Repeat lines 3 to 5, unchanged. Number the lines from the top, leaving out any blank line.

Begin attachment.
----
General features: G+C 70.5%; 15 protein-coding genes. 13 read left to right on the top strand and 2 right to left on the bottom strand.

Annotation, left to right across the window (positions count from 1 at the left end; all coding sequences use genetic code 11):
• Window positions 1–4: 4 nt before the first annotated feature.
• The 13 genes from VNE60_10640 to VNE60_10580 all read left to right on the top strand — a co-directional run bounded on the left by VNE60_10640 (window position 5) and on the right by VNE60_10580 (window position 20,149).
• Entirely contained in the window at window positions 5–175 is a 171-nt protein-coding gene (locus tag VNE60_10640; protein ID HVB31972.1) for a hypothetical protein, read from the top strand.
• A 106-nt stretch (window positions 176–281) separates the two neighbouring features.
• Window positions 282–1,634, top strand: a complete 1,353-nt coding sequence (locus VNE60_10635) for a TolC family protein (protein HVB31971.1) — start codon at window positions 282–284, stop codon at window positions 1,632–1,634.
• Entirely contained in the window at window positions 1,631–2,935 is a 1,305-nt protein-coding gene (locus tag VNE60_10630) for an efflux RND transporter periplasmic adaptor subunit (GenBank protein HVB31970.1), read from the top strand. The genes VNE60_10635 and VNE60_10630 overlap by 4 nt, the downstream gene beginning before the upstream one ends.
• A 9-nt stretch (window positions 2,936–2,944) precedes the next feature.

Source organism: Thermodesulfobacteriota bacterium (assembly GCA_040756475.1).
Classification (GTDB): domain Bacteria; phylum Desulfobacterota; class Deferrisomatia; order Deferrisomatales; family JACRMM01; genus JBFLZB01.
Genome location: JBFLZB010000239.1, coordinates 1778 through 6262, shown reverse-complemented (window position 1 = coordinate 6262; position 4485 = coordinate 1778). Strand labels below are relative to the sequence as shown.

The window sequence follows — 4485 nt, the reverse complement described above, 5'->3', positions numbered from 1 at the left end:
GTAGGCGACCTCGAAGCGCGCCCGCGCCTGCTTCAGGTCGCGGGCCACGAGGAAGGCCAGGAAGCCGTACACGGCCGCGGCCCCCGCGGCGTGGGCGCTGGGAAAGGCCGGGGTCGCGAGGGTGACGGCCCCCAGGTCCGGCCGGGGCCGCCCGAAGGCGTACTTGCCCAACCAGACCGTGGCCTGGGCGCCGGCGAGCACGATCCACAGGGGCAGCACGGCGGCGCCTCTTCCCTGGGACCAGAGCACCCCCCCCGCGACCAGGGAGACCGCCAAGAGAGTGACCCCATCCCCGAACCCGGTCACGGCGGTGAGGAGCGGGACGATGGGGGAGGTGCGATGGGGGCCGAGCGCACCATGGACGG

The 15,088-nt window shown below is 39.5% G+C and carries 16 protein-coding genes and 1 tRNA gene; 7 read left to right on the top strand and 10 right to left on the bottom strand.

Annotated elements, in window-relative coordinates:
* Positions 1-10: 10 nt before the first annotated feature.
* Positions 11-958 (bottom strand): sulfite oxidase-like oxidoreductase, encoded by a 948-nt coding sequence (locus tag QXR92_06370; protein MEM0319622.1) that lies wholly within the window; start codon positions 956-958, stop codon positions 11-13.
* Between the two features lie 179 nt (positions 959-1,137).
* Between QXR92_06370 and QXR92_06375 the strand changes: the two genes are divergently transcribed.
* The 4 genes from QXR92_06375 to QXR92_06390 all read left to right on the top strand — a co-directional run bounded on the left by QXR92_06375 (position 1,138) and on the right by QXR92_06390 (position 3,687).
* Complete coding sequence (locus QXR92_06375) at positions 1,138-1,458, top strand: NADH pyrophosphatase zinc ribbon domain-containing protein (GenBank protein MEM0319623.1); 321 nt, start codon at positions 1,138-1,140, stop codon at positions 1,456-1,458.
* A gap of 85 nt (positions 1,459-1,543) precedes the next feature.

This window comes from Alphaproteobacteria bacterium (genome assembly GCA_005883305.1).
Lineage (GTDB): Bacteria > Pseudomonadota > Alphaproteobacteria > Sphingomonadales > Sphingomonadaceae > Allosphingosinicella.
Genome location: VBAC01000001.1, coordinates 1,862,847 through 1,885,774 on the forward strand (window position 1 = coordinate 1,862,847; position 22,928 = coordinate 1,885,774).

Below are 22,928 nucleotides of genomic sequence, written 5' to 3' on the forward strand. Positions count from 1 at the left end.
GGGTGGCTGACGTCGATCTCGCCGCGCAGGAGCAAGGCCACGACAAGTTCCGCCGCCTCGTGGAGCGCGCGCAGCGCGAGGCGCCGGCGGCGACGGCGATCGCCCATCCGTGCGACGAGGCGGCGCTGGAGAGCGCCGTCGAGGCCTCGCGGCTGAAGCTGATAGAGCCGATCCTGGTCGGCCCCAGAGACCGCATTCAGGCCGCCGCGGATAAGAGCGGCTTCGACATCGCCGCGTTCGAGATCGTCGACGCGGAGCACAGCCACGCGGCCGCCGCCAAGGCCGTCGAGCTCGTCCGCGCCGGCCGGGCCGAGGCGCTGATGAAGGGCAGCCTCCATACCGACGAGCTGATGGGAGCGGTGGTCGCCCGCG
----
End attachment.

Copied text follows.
• Window positions 1–4: 4 nt before the first annotated feature.
• The 13 genes from VNE60_10640 to VNE60_10580 all read left to right on the top strand — a co-directional run bounded on the left by VNE60_10640 (window position 5) and on the right by VNE60_10580 (window position 20,149).
• Entirely contained in the window at window positions 5–175 is a 171-nt protein-coding gene (locus tag VNE60_10640; protein ID HVB31972.1) for a hypothetical protein, read from the top strand.